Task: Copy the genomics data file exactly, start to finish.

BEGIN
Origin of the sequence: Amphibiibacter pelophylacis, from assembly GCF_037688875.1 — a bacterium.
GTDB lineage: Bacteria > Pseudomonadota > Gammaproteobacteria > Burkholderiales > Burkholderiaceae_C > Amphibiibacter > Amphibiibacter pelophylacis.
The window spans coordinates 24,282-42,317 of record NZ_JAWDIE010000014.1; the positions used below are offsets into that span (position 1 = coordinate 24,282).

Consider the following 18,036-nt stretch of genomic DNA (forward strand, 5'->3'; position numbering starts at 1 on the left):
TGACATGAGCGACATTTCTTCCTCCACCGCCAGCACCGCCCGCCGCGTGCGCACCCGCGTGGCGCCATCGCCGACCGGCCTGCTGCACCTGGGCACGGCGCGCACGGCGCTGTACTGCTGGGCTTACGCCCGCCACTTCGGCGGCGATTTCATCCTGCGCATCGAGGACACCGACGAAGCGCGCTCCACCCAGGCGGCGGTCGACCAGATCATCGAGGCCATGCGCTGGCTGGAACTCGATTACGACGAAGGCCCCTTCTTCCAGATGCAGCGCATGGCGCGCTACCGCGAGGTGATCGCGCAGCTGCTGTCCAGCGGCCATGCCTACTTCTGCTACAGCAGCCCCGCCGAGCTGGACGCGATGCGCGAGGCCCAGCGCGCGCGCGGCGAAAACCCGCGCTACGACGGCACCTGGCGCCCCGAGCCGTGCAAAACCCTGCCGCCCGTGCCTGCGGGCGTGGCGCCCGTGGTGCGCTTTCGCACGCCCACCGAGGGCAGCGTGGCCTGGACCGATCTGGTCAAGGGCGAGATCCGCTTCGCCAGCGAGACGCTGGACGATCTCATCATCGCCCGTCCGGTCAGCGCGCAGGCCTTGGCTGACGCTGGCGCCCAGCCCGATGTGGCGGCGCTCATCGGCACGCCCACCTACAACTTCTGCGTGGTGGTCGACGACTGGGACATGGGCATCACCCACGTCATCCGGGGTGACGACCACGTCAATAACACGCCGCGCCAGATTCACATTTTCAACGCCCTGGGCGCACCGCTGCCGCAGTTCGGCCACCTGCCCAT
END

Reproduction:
Origin of the sequence: Amphibiibacter pelophylacis, from assembly GCF_037688875.1 — a bacterium.
GTDB lineage: Bacteria > Pseudomonadota > Gammaproteobacteria > Burkholderiales > Burkholderiaceae_C > Amphibiibacter > Amphibiibacter pelophylacis.
The window spans coordinates 24,282-42,317 of record NZ_JAWDIE010000014.1; the positions used below are offsets into that span (position 1 = coordinate 24,282).

Consider the following 18,036-nt stretch of genomic DNA (forward strand, 5'->3'; position numbering starts at 1 on the left):
TGACATGAGCGACATTTCTTCCTCCACCGCCAGCACCGCCCGCCGCGTGCGCACCCGCGTGGCGCCATCGCCGACCGGCCTGCTGCACCTGGGCACGGCGCGCACGGCGCTGTACTGCTGGGCTTACGCCCGCCACTTCGGCGGCGATTTCATCCTGCGCATCGAGGACACCGACGAAGCGCGCTCCACCCAGGCGGCGGTCGACCAGATCATCGAGGCCATGCGCTGGCTGGAACTCGATTACGACGAAGGCCCCTTCTTCCAGATGCAGCGCATGGCGCGCTACCGCGAGGTGATCGCGCAGCTGCTGTCCAGCGGCCATGCCTACTTCTGCTACAGCAGCCCCGCCGAGCTGGACGCGATGCGCGAGGCCCAGCGCGCGCGCGGCGAAAACCCGCGCTACGACGGCACCTGGCGCCCCGAGCCGTGCAAAACCCTGCCGCCCGTGCCTGCGGGCGTGGCGCCCGTGGTGCGCTTTCGCACGCCCACCGAGGGCAGCGTGGCCTGGACCGATCTGGTCAAGGGCGAGATCCGCTTCGCCAGCGAGACGCTGGACGATCTCATCATCGCCCGTCCGGTCAGCGCGCAGGCCTTGGCTGACGCTGGCGCCCAGCCCGATGTGGCGGCGCTCATCGGCACGCCCACCTACAACTTCTGCGTGGTGGTCGACGACTGGGACATGGGCATCACCCACGTCATCCGGGGTGACGACCACGTCAATAACACGCCGCGCCAGATTCACATTTTCAACGCCCTGGGCGCACCGCTGCCGCAGTTCGGCCACCTGCCCAT